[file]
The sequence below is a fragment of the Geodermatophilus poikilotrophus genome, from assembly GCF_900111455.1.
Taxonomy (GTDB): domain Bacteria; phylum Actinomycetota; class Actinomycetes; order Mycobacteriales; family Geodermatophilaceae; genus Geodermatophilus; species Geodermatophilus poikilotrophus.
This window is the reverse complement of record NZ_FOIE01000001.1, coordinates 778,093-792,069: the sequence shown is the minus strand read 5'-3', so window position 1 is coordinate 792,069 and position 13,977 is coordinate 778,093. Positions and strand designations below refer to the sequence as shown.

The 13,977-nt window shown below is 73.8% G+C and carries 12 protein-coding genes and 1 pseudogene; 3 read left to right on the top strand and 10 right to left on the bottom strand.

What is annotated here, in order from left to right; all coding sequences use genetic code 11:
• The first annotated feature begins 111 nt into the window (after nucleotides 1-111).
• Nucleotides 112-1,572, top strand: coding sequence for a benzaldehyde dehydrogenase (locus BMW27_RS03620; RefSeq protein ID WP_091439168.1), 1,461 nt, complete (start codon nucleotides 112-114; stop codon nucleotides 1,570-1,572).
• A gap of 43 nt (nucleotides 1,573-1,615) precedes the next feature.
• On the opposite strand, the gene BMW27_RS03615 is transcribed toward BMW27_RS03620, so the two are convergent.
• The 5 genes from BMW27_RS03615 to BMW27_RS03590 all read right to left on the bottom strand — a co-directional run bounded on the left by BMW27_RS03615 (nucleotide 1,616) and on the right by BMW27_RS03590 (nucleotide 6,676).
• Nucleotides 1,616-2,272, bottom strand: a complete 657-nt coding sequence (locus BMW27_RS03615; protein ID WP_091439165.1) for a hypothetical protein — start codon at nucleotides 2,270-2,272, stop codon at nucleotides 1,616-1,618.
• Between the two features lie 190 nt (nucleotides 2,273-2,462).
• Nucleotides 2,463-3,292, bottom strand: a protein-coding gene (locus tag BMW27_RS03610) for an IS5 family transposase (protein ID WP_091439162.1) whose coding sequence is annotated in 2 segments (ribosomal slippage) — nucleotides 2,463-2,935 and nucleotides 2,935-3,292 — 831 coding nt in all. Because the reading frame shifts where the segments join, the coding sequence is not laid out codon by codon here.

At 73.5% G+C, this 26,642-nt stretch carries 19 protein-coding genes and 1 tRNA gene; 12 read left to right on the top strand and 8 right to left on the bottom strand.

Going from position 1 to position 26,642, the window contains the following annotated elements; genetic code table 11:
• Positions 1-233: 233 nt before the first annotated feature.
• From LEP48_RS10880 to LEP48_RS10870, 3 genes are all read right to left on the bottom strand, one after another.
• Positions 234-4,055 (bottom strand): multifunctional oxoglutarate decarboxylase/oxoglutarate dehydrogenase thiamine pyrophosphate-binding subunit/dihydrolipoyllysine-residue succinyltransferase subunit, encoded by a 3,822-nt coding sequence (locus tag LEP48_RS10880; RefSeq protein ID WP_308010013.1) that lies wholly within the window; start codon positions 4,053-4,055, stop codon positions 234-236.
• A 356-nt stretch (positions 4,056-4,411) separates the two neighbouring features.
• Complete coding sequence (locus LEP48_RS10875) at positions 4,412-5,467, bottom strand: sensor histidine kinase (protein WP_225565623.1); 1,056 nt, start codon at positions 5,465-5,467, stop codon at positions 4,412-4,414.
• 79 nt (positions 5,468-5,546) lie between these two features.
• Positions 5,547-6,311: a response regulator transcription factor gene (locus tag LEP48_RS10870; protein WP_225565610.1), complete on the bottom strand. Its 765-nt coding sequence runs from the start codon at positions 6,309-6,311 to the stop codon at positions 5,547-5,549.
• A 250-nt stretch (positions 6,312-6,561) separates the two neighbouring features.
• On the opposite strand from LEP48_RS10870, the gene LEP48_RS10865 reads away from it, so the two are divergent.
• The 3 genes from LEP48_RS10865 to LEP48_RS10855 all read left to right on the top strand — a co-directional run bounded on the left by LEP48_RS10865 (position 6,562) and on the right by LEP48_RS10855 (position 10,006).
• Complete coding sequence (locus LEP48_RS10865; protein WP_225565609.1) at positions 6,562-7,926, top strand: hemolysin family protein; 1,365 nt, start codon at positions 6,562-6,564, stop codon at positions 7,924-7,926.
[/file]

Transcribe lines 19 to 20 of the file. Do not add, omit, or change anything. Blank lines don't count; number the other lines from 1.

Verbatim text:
• A 356-nt stretch (positions 4,056-4,411) separates the two neighbouring features.
• Complete coding sequence (locus LEP48_RS10875) at positions 4,412-5,467, bottom strand: sensor histidine kinase (protein WP_225565623.1); 1,056 nt, start codon at positions 5,465-5,467, stop codon at positions 4,412-4,414.